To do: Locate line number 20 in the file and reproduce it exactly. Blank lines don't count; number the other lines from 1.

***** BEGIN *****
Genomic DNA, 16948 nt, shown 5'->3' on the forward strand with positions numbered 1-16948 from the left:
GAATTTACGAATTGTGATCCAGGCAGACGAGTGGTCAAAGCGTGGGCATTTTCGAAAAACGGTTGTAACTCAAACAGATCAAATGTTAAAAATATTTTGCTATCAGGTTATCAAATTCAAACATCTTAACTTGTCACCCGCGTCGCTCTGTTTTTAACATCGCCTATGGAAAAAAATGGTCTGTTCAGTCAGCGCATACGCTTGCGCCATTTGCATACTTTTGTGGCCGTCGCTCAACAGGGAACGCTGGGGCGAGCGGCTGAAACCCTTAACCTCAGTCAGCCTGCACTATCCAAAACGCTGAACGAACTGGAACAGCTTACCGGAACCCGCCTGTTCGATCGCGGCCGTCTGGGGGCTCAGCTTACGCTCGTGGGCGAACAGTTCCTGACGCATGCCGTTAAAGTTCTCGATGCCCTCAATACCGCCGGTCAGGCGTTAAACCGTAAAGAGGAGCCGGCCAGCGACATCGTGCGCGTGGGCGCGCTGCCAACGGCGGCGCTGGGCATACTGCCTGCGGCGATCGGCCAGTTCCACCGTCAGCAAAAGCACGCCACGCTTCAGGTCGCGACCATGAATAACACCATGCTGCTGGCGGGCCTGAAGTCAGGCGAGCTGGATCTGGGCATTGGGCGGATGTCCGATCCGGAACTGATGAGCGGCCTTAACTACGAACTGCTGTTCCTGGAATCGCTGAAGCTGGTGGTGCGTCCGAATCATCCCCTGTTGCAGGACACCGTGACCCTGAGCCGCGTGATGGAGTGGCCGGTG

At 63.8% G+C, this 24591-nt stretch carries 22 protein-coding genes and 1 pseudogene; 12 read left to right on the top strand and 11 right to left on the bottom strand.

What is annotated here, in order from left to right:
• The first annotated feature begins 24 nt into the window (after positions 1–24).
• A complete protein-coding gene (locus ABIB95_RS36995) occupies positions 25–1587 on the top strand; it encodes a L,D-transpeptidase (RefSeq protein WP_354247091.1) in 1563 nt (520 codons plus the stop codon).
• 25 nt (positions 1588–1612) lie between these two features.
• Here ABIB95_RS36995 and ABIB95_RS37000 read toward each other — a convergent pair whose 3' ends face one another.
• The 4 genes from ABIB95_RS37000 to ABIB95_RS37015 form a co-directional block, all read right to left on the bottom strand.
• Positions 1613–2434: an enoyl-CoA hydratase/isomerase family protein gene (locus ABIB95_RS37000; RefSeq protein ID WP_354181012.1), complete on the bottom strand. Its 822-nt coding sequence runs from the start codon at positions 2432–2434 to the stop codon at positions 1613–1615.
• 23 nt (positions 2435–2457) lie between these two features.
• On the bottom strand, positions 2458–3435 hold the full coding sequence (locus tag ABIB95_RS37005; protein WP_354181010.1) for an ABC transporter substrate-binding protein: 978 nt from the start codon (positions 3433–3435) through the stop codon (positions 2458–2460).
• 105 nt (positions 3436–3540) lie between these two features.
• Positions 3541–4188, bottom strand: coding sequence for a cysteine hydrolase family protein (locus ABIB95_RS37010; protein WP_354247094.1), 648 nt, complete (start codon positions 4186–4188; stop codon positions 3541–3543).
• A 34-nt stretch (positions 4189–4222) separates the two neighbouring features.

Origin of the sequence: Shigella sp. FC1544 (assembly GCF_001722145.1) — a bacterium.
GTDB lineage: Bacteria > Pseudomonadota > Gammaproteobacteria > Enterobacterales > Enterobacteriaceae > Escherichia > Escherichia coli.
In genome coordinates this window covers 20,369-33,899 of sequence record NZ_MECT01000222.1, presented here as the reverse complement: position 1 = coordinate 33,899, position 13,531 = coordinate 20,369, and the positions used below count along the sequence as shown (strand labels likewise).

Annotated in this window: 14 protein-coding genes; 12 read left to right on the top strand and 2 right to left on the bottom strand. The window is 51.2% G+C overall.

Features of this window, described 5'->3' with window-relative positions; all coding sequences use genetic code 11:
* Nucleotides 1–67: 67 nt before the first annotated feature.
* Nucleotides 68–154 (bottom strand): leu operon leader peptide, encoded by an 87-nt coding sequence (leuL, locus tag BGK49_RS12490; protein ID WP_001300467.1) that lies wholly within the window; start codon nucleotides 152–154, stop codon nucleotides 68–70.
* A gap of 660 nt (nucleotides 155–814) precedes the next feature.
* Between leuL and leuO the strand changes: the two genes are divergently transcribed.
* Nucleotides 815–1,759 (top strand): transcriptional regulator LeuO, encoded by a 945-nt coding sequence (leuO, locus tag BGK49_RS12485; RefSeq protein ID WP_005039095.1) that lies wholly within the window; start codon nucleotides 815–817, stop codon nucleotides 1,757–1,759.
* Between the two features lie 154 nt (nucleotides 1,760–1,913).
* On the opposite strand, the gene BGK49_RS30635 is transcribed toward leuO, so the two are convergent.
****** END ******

Features of this window, described 5'->3' with window-relative positions; all coding sequences use genetic code 11: